I’ve been send­ing few­er words out on­to the Net so far this year, and one of the rea­sons was The Last Guardian, which I fin­ished last night. Now I’m miss­ing it and maybe writ­ing about it will help.

There’s been con­tro­ver­sy about the game but I think that on bal­ance it’s great, one of 2016’s more sig­nif­i­cant works of art, and al­so a dozen or two hours of fine en­ter­tain­ment for these cold win­ter evenings.

I’m go­ing to wrap my im­pres­sions around a hand­ful of my screen-grabs  —  the In­ter­net has bet­ter ones, but these are mine. I couldn’t bring my­self to scale them down, so they’re a gift for those of you with big screen­s; for the rest of you, try click­ing on, then shrink­ing, a cou­ple, to get the full ef­fec­t.

For the 0.03% of the pop­u­la­tion who don’t al­ready know, here’s what it’s about: You, a skin­ny pre-teen boy, work your through a fan­tas­ti­cal mostly-vertical land­scape of ru­ins and tow­ers with the help of Tri­co (トリコ), a gi­ant dog-cat-bird, and you be­come very close.

Trico and Me

Tri­co is the cen­ter of the game and the best rea­son to play, a tri­umph of brush­strokes and imag­i­na­tion and pre­ci­sion and soft­ware; her move­ments teeter on the blade be­tween clum­si­ness and grace, nev­er los­ing bal­ance; her rare out­bursts of vi­o­lence are shock­ing and con­vinc­ing.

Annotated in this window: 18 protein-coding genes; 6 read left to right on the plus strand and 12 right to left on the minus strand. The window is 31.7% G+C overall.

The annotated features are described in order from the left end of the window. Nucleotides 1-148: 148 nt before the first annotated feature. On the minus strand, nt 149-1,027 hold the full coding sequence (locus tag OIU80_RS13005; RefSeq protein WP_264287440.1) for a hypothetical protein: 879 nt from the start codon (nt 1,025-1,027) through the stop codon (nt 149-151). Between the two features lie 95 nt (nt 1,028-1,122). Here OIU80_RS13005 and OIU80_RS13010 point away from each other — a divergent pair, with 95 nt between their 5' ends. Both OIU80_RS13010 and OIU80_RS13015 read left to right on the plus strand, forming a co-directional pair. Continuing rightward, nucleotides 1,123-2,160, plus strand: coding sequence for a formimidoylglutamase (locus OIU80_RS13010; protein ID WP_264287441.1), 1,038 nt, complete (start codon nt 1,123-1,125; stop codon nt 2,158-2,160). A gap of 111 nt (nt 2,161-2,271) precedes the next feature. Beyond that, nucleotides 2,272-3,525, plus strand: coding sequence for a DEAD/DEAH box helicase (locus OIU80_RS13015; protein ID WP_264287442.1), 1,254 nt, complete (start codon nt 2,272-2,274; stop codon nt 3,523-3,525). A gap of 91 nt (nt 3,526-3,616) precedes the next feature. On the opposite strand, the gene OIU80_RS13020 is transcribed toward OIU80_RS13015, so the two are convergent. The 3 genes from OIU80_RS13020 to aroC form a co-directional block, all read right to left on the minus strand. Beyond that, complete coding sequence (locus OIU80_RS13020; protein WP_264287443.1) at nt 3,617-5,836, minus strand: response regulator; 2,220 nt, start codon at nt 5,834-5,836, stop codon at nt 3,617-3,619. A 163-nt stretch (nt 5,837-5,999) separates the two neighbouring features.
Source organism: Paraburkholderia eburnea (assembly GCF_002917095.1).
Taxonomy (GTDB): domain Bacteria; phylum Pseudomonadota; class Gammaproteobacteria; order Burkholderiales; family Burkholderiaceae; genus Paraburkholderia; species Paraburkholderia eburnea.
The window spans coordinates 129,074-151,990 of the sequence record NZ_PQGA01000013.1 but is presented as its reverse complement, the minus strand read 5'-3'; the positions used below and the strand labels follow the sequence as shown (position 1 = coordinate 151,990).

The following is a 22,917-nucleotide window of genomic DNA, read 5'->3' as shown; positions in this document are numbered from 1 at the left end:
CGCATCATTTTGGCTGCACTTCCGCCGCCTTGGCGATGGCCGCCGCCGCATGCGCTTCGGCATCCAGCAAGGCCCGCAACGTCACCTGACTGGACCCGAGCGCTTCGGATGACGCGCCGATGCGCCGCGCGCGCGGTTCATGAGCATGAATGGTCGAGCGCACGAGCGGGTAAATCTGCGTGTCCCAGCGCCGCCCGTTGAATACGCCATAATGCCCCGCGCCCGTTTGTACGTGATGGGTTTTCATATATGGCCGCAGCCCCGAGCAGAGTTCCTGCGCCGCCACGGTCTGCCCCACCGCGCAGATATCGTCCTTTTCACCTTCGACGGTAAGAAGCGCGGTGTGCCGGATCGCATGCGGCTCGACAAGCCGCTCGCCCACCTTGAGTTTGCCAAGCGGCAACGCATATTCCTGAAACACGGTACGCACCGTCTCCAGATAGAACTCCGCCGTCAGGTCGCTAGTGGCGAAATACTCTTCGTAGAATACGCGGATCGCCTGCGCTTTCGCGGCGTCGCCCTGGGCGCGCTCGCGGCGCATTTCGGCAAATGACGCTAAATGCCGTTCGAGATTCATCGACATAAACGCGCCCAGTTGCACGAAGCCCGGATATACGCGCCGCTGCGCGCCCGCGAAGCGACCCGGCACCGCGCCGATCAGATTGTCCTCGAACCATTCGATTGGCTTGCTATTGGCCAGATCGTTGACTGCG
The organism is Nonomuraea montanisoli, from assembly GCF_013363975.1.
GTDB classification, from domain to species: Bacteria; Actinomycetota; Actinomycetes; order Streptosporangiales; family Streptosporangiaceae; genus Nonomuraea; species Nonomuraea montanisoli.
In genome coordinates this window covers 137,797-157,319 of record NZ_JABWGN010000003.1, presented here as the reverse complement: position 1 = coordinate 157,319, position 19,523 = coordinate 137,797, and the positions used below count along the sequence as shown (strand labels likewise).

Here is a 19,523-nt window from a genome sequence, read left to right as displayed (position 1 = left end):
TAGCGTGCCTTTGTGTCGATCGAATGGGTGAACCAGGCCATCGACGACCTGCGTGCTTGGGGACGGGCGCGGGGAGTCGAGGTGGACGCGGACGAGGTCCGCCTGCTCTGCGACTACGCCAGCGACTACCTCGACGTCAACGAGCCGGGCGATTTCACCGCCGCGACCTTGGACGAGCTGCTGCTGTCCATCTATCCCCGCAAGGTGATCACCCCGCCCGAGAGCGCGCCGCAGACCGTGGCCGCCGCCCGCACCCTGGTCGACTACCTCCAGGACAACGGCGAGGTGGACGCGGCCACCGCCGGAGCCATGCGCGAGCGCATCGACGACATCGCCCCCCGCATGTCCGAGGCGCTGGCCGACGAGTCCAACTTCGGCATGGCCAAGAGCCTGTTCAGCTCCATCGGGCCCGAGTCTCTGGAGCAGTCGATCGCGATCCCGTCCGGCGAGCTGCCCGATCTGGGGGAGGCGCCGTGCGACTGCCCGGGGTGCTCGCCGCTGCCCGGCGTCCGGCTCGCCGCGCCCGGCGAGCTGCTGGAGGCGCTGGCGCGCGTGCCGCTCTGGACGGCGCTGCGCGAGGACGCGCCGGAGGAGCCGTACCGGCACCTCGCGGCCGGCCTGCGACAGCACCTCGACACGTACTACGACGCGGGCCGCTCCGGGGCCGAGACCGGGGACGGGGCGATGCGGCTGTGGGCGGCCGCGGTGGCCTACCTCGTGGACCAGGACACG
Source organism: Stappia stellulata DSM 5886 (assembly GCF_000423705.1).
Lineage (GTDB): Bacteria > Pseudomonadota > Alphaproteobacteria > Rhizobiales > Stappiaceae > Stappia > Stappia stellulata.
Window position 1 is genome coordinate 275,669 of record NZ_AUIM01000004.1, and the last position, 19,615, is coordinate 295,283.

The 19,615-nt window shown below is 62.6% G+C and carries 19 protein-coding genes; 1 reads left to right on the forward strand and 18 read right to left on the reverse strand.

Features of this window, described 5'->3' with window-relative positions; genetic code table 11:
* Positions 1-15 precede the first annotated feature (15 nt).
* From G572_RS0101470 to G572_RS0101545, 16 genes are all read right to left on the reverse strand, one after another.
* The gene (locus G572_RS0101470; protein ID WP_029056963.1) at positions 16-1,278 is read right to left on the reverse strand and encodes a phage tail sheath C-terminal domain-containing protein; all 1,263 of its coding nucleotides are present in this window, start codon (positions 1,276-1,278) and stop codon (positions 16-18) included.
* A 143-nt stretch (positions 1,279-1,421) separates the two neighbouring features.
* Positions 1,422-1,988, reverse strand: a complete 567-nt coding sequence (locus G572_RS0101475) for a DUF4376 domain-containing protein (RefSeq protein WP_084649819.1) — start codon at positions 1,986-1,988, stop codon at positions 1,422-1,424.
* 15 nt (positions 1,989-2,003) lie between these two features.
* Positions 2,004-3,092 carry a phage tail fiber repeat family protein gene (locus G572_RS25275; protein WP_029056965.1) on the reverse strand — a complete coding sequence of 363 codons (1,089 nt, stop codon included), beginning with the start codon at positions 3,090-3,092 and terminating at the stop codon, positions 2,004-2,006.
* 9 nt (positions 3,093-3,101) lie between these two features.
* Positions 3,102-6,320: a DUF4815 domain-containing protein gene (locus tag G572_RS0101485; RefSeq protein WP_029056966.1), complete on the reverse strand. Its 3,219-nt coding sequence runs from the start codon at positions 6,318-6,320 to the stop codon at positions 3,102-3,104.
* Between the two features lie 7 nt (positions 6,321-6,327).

I just know someone’s go­ing to lean back and flame me for call­ing Tri­co “her”, but it seems ob­vi­ous. To start with, that name, in the Ja­panese con­tex­t, sounds more girl than boy to me. And then, I’ve crawled up her tail and hind legs a few times, and I guar­an­tee that if Tri­co had any male sec­ondary sex­u­al char­ac­ter­is­tic­s, I’d have no­ticed.

It says in this 2009 IGN piece that the mo­tion of each of Trico’s feath­ers is com­put­ed in­di­vid­u­al­ly, and I think that must be true.

The game play is about plat­form­ing and puz­zling, there’s no twitch to speak of. But most­ly it’s about the beau­ti­ful vi­su­als and work­ing with Tri­co. Check the screen­grab be­low.

Trico and Me

It’s like this: You’re on a bal­cony over a vast emp­ty space, a fall mean­ing cer­tain death; check. The bal­cony and its build­ing are or­nate, pastel-to-monochrome, and crum­bling; check. You’re con­vinc­ing Tri­co to walk around the edge of the build­ing on a ran­dom rooftop, wait­ing for her to come along; check.

For me, the game reg­u­lar­ly achieved ab­so­lute sus­pen­sion of dis­be­lief; I was ab­so­lute­ly trapped on this tee­ter­ing ledge over a thousand-meter drop, hop­ing for my CatBirdDog bud­dy to get where I could leap to where she could grab me. And when the tow­ers start falling be­neath you… well, my heart was pound­ing hard more than on­ce.

The game might be a bar­gain even if were just a vir­tu­al tour through its world’s land­scapes, im­mea­sur­ably vast, in­sane­ly de­tailed, ad­mirable and sad and scary. Peo­ple de­spaired whether the game, ten years in the mak­ing, would ev­er come out; but I can’t see how they ground out all this won­der in a mere decade.